In a move to capture the solar energy market while it is still at its infancy in South Africa, Robert Bosch SA has installed a sample system located at the group’s offices in Midrand.
Different players are positioning themselves to capture the market with clear signs that solar energy is set to become a big thing in South Africa which is looking to diversify its power base. South Africa is looking to diversify from almost 100% reliance on environmentally damaging fossil fuel into renewable energy.
Bosch Solar Energy division installed a 2.5 kwh mono crystalline and 2.5 kwh thin film system at the Midrand premises. The group said the system will in future be extended with a further 2,5 kwh poly crystalline system. “The power produced by the system is fed into and used by the office blocks on site,” says Andreas Wagner, head of Bosch South Africa’s solar division.
The group said the ground based installation is used to showcase what the future PV plants in the IPP/ Rebate program will look like. The system produces around 14000 kwh/year. If calculated on standard 20 year power producing period, the solar plant currently produce power for less R/ kwh than Eskom current rates.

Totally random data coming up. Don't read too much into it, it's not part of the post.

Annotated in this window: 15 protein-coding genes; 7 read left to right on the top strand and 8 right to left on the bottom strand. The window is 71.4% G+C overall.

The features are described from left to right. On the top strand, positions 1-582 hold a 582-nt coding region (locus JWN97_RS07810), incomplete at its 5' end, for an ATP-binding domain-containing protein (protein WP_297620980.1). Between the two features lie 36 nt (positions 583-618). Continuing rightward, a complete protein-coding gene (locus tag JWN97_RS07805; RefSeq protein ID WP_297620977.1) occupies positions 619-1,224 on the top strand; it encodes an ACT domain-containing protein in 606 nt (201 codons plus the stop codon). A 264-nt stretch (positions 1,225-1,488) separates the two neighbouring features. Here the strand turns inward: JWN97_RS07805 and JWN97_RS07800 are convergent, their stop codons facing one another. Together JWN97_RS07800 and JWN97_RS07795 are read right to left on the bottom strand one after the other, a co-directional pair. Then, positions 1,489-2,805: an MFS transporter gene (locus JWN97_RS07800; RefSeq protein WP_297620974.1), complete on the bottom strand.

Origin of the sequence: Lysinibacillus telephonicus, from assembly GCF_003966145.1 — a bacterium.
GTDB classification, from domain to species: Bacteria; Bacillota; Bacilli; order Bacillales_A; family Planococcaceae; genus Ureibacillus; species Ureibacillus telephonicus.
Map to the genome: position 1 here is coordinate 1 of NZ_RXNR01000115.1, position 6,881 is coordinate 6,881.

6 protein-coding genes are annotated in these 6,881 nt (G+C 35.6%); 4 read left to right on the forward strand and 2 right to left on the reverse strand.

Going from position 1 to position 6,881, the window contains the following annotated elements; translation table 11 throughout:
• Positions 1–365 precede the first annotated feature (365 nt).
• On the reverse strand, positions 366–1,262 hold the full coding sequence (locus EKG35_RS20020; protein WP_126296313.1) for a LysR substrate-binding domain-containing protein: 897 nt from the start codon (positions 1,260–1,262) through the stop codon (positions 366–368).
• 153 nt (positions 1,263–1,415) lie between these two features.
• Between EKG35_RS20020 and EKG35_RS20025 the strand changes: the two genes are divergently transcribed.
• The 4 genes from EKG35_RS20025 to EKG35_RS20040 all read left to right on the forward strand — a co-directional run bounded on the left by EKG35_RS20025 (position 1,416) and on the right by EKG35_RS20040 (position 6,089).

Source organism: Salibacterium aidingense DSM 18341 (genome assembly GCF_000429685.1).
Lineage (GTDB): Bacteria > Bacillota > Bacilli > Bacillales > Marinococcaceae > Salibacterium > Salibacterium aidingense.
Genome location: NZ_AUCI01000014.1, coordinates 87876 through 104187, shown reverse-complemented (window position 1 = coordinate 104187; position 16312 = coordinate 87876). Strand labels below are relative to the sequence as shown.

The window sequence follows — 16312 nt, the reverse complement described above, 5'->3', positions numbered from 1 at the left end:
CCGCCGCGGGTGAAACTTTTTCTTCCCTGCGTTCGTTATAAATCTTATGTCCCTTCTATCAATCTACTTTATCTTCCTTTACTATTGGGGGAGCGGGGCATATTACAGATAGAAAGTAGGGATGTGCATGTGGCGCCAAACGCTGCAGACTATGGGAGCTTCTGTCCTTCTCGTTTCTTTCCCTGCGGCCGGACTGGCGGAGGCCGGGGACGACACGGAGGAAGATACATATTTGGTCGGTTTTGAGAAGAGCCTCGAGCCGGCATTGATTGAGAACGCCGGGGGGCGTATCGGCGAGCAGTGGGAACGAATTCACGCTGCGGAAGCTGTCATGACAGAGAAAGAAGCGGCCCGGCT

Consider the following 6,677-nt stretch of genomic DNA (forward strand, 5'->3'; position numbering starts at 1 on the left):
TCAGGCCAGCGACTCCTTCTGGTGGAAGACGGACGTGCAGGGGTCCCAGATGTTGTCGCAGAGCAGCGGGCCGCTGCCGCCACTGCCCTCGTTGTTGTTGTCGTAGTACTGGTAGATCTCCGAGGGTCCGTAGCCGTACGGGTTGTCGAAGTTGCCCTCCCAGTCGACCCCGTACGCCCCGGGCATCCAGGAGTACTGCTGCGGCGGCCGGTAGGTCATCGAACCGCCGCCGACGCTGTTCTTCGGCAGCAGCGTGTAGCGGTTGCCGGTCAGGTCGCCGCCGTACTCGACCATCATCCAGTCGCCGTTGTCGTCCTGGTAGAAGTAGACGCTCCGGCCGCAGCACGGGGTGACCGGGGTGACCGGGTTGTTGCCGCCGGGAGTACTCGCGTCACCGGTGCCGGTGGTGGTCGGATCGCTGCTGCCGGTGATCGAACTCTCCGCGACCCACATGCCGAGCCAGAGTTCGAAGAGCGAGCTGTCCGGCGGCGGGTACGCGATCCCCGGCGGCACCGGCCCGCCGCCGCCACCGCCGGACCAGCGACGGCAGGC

“With this installation we are showing on a small scale what solar energy can do for South Africa” Steffen Hoffmann, Managing Director of Robert Bosch Pty Ltd, said.
Due to the modularity of the system, it can cover the needs of residential users trying to get away from the monthly bills and commercial users looking for a greener alternative, which is also cost effective. The system can be set up at ground level or mounted on a roof.
These systems are currently installed across Africa in supermarkets, at distribution centers, daycare centres and are also used with great success at government and municipality levels.
To date, the growing interest throughout Africa indicates that this system is also being used at game lodges, retreats and telecommunication facilities located in remote areas. Notably, other companies in need of solar powered UPS systems that don’t run flat when the grid is down for longer than expected are also using this system.
‘‘The list of users of this system is endless. For example, companies and residential developments that want to expand and are not getting more power from the grid, mines that run off diesel gensets and want to cut their fuel bill. We anticipate growing interest of solar power from both commercial and residential users in years to come, ” added Wagner.
Bosch Solar Energy in South Africa is ready to support this brand of sustainable electricity locally and throughout Africa and the company is geared up with local stock holding and technical expertise to accommodate the demand. In future Bosch plans to move to local production, if the Africa demand makes it economically viable.